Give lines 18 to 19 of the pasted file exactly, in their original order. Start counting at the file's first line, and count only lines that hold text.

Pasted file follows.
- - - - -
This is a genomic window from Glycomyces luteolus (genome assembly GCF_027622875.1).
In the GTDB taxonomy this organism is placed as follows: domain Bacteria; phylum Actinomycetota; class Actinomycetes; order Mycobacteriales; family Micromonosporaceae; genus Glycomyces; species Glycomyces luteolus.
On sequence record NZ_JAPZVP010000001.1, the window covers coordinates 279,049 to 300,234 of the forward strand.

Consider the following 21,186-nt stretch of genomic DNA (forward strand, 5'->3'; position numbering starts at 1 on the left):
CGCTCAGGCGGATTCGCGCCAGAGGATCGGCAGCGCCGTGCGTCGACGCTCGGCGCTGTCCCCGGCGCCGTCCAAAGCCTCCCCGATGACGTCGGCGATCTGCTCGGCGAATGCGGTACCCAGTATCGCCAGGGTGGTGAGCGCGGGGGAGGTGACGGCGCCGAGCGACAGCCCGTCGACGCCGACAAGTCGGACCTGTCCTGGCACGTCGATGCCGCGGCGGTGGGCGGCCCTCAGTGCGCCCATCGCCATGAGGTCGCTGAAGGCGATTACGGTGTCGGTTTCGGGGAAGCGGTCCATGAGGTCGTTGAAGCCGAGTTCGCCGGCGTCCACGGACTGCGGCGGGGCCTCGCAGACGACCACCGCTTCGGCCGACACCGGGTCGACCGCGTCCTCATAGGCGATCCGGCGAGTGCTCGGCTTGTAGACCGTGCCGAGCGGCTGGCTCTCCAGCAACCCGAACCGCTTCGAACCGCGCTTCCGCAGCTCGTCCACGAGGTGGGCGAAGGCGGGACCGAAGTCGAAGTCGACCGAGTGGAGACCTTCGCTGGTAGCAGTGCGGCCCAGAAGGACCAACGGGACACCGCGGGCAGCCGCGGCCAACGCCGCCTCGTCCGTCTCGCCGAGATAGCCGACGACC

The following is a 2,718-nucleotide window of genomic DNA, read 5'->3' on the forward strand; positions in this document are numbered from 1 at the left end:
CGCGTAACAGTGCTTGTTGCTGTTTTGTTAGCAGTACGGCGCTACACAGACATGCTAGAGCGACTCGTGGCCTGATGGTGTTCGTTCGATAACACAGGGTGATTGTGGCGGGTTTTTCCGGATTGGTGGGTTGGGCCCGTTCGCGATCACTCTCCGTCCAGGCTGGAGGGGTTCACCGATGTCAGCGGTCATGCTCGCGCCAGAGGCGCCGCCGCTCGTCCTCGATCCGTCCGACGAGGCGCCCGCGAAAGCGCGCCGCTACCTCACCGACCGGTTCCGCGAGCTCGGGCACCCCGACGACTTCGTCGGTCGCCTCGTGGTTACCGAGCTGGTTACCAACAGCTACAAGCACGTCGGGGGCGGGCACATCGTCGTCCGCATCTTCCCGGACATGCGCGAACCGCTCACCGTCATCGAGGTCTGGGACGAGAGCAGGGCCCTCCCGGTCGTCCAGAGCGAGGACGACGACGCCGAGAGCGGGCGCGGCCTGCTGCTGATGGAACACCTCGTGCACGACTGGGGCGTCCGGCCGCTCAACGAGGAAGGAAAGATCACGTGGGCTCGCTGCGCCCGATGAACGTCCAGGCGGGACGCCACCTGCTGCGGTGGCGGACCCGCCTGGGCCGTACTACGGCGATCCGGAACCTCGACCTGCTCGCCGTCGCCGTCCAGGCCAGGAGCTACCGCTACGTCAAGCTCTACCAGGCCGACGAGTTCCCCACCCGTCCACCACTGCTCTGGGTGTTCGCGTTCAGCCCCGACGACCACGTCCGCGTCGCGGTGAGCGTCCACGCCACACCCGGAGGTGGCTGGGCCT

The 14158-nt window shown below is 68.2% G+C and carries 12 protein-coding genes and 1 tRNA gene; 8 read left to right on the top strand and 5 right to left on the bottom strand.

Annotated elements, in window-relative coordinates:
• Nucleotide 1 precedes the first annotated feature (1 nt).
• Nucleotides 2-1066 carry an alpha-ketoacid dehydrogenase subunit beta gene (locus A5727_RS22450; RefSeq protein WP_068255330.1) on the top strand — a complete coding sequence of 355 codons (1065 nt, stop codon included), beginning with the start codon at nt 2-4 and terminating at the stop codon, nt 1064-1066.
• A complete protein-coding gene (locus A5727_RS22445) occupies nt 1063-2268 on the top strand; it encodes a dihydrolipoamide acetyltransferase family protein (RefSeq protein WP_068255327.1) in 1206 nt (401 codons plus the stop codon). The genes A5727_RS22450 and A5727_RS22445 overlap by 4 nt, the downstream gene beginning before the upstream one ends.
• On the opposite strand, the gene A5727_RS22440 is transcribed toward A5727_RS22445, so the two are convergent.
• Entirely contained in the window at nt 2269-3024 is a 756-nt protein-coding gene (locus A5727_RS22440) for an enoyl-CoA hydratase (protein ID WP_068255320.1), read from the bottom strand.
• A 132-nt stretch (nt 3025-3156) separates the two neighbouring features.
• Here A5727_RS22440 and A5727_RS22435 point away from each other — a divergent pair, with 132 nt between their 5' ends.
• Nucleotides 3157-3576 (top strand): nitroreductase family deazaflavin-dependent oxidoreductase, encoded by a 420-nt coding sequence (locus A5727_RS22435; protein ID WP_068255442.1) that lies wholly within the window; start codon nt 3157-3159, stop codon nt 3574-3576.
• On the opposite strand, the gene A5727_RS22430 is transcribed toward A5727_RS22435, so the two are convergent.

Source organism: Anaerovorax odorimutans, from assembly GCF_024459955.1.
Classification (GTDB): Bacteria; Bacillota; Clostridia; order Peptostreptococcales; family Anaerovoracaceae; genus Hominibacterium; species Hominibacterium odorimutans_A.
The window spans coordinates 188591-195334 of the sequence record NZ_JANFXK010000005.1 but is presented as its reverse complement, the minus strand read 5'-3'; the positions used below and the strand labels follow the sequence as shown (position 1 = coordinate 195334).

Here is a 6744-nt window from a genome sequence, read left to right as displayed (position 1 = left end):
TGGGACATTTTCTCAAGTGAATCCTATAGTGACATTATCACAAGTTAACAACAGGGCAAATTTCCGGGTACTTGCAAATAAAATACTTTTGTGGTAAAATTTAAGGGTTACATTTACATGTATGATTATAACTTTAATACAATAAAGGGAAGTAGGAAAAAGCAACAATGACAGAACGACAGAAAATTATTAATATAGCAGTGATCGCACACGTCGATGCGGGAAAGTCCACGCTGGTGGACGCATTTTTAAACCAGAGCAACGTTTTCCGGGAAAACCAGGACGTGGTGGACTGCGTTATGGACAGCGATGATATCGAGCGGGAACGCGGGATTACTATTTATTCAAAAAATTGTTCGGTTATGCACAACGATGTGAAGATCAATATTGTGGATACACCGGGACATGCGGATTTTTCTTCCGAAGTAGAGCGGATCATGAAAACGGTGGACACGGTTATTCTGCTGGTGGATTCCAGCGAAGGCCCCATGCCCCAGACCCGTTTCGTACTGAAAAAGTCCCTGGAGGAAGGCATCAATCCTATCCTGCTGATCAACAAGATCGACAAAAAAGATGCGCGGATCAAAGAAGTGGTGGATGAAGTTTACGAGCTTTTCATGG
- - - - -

• On the opposite strand, the gene A5727_RS22430 is transcribed toward A5727_RS22435, so the two are convergent.

Source organism: Anaerovorax odorimutans, from assembly GCF_024459955.1.